Cloud computing plays a key role in the deliverance of artificial intelligence (AI) services – described by Google CEO Sundar Pichai as “more profound than electricity or fire” in terms of the effect it will have on society. Machine learning platforms require huge processing power and data bandwidth for training and processing data, and cloud datacentres make this available to anyone. Most of the “everyday” AI we see all around us – from Google Search to Instagram filters – lives in the cloud, and technology that routes traffic from data centers to our devices and manages storage infrastructure is built on machine learning. The development and evolution of cloud and AI are inextricably interwoven, and this will only become more true during 2022 and beyond.

The Rise of serverless

Serverless cloud is a relatively new concept that’s gaining traction in the market from providers including Amazon (AWS Lambda), Microsoft (Azure Functions), and IBM Cloud Functions. Sometimes referred to as “functions-as-a-service,” it means organizations aren’t tied into leasing servers or paying for fixed amounts of storage or bandwidth. It promises a truly pay-as-you-go service where the infrastructure scales invisibly as an application requires it. Of course, it isn’t really serverless – the servers are still there – but it adds another layer of abstraction between the user and the platform, meaning the user doesn’t have to get involved with configurations and technicalities.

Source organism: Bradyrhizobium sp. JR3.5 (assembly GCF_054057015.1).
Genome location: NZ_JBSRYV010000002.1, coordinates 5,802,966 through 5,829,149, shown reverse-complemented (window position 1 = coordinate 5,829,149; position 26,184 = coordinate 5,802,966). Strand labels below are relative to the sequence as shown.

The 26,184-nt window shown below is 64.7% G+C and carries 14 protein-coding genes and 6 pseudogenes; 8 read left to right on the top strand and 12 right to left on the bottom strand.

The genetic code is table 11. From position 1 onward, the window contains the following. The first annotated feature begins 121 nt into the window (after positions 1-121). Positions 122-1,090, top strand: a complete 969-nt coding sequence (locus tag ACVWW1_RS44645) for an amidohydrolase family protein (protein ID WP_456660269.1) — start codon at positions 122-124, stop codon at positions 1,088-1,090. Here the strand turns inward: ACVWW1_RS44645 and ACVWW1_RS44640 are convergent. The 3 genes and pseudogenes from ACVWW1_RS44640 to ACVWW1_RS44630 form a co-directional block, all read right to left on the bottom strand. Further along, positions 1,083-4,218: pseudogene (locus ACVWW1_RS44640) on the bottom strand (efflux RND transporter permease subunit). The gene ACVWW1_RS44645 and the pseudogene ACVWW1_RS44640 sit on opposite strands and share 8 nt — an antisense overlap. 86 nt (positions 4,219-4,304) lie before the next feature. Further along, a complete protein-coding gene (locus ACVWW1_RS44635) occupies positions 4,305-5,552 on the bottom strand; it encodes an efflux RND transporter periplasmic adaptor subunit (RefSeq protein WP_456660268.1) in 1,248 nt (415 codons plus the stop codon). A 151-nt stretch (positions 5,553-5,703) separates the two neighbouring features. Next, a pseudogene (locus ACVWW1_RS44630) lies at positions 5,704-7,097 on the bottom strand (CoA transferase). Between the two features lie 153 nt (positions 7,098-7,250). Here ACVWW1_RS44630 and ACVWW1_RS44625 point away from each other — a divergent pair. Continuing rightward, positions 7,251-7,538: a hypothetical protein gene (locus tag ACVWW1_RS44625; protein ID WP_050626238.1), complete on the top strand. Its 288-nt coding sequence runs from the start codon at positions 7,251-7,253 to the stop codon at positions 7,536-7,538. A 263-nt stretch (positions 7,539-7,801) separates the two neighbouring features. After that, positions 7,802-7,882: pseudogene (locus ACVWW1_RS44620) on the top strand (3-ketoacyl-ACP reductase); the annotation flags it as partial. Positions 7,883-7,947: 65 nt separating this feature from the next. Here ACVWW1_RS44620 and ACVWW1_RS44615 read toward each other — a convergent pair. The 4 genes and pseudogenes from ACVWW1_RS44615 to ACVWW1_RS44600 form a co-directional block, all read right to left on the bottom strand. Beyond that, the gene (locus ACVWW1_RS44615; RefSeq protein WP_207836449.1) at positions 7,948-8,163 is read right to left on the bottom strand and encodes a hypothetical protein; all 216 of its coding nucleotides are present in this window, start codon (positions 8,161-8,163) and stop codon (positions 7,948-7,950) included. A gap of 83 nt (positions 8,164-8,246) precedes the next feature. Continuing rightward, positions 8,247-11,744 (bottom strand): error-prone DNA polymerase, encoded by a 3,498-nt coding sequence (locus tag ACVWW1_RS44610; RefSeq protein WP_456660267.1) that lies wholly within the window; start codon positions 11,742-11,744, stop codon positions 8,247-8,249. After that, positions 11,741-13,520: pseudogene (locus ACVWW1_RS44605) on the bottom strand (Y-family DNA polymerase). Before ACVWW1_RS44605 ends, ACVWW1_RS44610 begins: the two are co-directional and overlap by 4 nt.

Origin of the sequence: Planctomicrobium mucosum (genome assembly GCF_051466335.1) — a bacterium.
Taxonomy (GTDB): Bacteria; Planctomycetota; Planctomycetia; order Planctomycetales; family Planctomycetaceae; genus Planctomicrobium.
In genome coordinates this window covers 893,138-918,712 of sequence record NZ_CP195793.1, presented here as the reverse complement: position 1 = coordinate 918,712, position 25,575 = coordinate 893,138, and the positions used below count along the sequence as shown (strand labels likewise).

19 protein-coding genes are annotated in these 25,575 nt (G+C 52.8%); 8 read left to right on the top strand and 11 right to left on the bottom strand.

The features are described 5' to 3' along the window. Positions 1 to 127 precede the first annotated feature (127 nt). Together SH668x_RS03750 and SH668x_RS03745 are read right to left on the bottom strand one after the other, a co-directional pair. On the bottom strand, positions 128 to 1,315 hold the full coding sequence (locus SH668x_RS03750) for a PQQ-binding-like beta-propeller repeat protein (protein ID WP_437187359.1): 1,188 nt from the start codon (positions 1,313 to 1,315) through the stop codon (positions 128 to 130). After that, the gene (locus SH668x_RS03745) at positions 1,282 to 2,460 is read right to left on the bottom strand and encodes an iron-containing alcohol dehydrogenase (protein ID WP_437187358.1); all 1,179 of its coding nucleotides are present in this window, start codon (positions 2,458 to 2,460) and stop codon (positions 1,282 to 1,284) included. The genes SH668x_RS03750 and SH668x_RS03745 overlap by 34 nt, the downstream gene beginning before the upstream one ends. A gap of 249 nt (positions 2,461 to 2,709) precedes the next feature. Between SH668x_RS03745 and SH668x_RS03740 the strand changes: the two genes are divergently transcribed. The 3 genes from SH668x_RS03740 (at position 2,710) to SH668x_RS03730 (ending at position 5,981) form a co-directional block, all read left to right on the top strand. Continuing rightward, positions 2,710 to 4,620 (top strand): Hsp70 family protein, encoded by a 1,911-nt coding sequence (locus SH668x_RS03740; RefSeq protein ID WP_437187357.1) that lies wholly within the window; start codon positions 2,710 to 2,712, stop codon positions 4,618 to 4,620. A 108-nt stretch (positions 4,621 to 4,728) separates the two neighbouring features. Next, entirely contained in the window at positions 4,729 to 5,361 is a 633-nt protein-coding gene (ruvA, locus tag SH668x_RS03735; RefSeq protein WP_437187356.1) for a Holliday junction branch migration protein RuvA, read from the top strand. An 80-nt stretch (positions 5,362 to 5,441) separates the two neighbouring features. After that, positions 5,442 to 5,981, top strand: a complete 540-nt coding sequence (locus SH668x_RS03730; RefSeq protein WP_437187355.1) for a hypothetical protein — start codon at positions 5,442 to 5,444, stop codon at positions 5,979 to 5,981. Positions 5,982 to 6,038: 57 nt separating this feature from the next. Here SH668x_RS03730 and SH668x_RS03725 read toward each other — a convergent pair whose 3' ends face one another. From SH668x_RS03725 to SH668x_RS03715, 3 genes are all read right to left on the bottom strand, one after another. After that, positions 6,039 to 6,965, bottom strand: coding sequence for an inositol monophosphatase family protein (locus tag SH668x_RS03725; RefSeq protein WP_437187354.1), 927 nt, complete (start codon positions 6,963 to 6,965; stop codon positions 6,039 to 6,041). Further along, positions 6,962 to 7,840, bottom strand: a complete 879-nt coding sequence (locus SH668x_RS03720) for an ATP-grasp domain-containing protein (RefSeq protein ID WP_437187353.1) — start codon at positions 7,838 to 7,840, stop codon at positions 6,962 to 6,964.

References: FORBES


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Contact us to get started at [email protected]

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Author: Eric Sanders, Managing Partner